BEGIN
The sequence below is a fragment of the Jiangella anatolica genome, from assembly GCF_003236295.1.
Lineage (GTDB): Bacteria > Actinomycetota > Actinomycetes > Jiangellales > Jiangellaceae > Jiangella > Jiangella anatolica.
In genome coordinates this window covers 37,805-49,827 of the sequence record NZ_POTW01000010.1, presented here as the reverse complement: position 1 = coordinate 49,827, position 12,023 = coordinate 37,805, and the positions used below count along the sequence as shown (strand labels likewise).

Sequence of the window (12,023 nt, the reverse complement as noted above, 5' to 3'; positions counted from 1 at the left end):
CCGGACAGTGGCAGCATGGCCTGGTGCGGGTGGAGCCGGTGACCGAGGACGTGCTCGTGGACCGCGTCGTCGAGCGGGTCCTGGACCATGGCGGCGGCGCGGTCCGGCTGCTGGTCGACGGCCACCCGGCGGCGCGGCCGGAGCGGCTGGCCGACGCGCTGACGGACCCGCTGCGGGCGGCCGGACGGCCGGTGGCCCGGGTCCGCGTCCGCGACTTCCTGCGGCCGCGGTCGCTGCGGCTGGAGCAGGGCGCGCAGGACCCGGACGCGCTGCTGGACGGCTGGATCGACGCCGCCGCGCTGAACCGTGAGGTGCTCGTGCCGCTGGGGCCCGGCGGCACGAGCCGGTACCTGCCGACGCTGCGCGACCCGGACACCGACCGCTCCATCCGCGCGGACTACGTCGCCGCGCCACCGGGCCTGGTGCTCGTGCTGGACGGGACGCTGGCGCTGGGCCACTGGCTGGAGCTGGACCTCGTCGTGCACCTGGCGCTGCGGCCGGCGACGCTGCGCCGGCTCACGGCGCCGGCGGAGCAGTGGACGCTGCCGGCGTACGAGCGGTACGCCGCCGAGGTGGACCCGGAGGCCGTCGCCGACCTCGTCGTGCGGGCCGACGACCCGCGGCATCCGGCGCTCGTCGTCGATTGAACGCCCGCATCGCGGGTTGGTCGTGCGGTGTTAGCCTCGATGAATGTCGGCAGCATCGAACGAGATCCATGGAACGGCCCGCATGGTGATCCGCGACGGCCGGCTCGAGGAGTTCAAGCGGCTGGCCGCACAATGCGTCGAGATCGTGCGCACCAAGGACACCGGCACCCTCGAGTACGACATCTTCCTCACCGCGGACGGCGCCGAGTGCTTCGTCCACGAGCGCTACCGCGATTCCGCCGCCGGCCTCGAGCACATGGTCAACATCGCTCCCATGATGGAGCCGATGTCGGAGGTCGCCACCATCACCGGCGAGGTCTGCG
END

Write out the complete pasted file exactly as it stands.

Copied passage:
The sequence below is a fragment of the Jiangella anatolica genome, from assembly GCF_003236295.1.
Lineage (GTDB): Bacteria > Actinomycetota > Actinomycetes > Jiangellales > Jiangellaceae > Jiangella > Jiangella anatolica.
In genome coordinates this window covers 37,805-49,827 of the sequence record NZ_POTW01000010.1, presented here as the reverse complement: position 1 = coordinate 49,827, position 12,023 = coordinate 37,805, and the positions used below count along the sequence as shown (strand labels likewise).

Sequence of the window (12,023 nt, the reverse complement as noted above, 5' to 3'; positions counted from 1 at the left end):
CCGGACAGTGGCAGCATGGCCTGGTGCGGGTGGAGCCGGTGACCGAGGACGTGCTCGTGGACCGCGTCGTCGAGCGGGTCCTGGACCATGGCGGCGGCGCGGTCCGGCTGCTGGTCGACGGCCACCCGGCGGCGCGGCCGGAGCGGCTGGCCGACGCGCTGACGGACCCGCTGCGGGCGGCCGGACGGCCGGTGGCCCGGGTCCGCGTCCGCGACTTCCTGCGGCCGCGGTCGCTGCGGCTGGAGCAGGGCGCGCAGGACCCGGACGCGCTGCTGGACGGCTGGATCGACGCCGCCGCGCTGAACCGTGAGGTGCTCGTGCCGCTGGGGCCCGGCGGCACGAGCCGGTACCTGCCGACGCTGCGCGACCCGGACACCGACCGCTCCATCCGCGCGGACTACGTCGCCGCGCCACCGGGCCTGGTGCTCGTGCTGGACGGGACGCTGGCGCTGGGCCACTGGCTGGAGCTGGACCTCGTCGTGCACCTGGCGCTGCGGCCGGCGACGCTGCGCCGGCTCACGGCGCCGGCGGAGCAGTGGACGCTGCCGGCGTACGAGCGGTACGCCGCCGAGGTGGACCCGGAGGCCGTCGCCGACCTCGTCGTGCGGGCCGACGACCCGCGGCATCCGGCGCTCGTCGTCGATTGAACGCCCGCATCGCGGGTTGGTCGTGCGGTGTTAGCCTCGATGAATGTCGGCAGCATCGAACGAGATCCATGGAACGGCCCGCATGGTGATCCGCGACGGCCGGCTCGAGGAGTTCAAGCGGCTGGCCGCACAATGCGTCGAGATCGTGCGCACCAAGGACACCGGCACCCTCGAGTACGACATCTTCCTCACCGCGGACGGCGCCGAGTGCTTCGTCCACGAGCGCTACCGCGATTCCGCCGCCGGCCTCGAGCACATGGTCAACATCGCTCCCATGATGGAGCCGATGTCGGAGGTCGCCACCATCACCGGCGAGGTCTGCG